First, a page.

What makes this achievement all the more impressive is that the program was not given any background knowledge about the games. It just had access to the score and t …

CATEGORIZED UNDER: Technology, Top Posts
MORE ABOUT: computers


Quiz: Test Your Einstein IQ

By Carl Engelking | February 26, 2015 2:09 pm

[slickquiz id=1]

Artwork of a bee making the tough choice between targets, designed by Nicole Milligan and Ray Crundwell.

Science Sushi

What Brian Williams and bumblebees have in common

By Christie Wilcox | February 26, 2015 11:00 am

Journalists are held to the highest standards of accuracy, which is why so many seemed shellshocked to learn that Brian Williams, beloved NBC Nightly News anchor, lied about his experiences in the Iraq war. In his most recent accounts, Williams claimed to have been in a helicopter shot down by enemy fire — a claim that was vocally disputed by veterans who were with Williams at the time. Williams has since admitted that he got the story wrong, but what’s most intriguing about his apology  …

Credit: New America Foundation

Lovesick Cyborg

The Next Generation of US Cyber Warriors

By Jeremy Hsu | February 25, 2015 11:37 pm

Zane Markel has never known a world without the promise and perils of the Internet. The young native of Bismarck, North Dakota represents one of the first midshipmen at the U.S. Naval Academy who will commission directly into the Navy’s information warfare community after graduation. That honor makes him part of the newest generation of U.S. cyber warriors at a time when computer-driven systems have become both the strength and Achilles’ heel of modern military forces.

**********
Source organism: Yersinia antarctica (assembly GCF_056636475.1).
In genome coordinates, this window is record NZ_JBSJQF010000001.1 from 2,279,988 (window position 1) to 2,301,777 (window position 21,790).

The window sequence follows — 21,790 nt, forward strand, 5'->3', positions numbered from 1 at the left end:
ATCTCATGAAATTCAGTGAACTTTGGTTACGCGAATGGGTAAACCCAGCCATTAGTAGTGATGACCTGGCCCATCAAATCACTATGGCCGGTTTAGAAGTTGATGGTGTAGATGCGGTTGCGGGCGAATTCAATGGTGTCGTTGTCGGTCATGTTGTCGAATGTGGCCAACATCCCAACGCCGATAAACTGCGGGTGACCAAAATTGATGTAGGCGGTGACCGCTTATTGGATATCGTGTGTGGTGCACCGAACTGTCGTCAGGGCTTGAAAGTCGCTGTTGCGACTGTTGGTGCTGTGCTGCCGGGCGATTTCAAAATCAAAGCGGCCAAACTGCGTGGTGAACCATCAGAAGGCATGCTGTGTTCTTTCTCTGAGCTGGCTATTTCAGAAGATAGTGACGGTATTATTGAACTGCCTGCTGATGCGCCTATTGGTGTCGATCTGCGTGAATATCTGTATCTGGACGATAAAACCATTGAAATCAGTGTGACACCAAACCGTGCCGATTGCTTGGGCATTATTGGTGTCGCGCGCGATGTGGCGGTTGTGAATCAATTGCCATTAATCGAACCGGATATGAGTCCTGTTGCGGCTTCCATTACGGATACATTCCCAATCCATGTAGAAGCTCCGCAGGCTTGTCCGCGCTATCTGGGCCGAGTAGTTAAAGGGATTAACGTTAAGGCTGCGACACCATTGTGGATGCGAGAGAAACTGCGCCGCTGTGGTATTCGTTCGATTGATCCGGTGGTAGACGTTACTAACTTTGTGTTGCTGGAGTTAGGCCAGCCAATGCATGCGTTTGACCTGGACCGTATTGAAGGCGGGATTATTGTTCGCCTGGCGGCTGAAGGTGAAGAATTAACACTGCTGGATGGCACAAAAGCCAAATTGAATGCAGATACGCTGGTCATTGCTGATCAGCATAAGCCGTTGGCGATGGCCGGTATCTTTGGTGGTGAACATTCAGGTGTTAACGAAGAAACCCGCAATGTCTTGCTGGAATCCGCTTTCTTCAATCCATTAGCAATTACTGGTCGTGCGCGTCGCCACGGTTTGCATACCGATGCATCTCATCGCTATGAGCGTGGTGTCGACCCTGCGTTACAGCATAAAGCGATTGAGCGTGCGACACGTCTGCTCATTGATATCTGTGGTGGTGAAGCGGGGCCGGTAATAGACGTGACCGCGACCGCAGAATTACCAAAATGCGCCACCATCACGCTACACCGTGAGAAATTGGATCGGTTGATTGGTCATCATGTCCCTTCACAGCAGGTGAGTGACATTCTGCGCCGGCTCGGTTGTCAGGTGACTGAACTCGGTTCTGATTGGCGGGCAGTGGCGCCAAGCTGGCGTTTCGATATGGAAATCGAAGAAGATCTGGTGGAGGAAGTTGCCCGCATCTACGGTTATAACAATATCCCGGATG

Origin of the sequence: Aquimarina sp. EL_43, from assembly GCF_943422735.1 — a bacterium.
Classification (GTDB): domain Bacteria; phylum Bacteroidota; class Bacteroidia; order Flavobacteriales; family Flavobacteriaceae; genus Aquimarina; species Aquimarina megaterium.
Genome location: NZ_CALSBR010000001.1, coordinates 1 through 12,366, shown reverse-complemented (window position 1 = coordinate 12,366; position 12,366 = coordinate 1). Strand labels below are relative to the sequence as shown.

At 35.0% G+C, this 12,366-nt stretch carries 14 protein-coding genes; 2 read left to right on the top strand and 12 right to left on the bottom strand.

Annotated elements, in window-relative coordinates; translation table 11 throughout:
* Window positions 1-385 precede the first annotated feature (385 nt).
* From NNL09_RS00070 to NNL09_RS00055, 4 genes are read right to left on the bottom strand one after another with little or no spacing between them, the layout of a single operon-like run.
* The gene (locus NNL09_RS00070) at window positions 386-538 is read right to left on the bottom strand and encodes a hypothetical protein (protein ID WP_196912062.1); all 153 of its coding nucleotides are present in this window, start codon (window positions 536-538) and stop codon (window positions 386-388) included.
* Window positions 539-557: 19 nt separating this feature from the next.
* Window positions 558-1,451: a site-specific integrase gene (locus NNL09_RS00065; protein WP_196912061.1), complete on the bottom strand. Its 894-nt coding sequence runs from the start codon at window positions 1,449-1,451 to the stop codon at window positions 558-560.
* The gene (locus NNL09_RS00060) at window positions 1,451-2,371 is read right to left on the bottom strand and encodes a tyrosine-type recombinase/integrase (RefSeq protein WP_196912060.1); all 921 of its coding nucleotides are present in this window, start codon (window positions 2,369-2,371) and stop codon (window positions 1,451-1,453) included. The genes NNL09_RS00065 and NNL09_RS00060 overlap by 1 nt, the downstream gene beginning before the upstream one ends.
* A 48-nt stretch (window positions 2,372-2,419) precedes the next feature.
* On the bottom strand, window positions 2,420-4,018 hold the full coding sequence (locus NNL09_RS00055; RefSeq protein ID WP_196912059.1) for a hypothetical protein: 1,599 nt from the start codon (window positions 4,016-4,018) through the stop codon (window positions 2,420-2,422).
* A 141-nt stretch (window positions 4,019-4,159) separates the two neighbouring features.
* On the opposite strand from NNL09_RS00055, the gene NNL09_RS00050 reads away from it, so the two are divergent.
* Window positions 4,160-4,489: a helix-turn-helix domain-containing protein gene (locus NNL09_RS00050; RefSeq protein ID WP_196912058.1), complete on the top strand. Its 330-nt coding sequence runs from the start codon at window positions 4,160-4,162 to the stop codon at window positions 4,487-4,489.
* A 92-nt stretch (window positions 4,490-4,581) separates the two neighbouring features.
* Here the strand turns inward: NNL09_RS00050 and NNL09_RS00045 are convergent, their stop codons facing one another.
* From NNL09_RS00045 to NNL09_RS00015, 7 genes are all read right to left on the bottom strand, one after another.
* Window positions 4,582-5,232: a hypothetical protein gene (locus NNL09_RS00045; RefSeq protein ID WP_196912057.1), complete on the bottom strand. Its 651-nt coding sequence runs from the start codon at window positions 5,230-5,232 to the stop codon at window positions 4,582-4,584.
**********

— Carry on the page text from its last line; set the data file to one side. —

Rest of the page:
The path to  …

CATEGORIZED UNDER: technology, top posts, Uncategorized


Just Based on DNA, Scientists Can Construct an Image of Your Face

By Carl Engelking | February 25, 2015 2:02 pm

Putting pencil to paper has been the tried-and-true method to illustrate the faces of wanted criminals, but new technology is changing this traditional approach. DNA, rather than an artist’s skill, is an emerging tool to recreate the face behind a crime.

The new forensic technique is called DNA phenotyping. It relies on DNA, found for instance in a drop of blood, to create a simulated face based upon genetic markers. Although the science still has room to grow, start-up companies in the U …

CATEGORIZED UNDER: Technology, top posts
MORE ABOUT: genes & health

The Crux

Pluto a Planet Again? It May Happen This Year

By David A. Weintraub, Vanderbilt University | February 25, 2015 12:22 pm

Ceres is the largest object in the asteroid belt, and NASA’s Dawn spacecraft will arrive there on March 6.

Pluto is the largest object in the Kuiper belt, and NASA’s New Horizons spacecraft will arrive there on July 15.

These two events will make 2015 an exciting year for solar system exploration and discovery. But there is much more to this story than mere science. I expect 2015 will be the year when general consensus, built upon our new knowledge of these two objects, will return P …

CATEGORIZED UNDER: Space & Physics, Top Posts
MORE ABOUT: solar system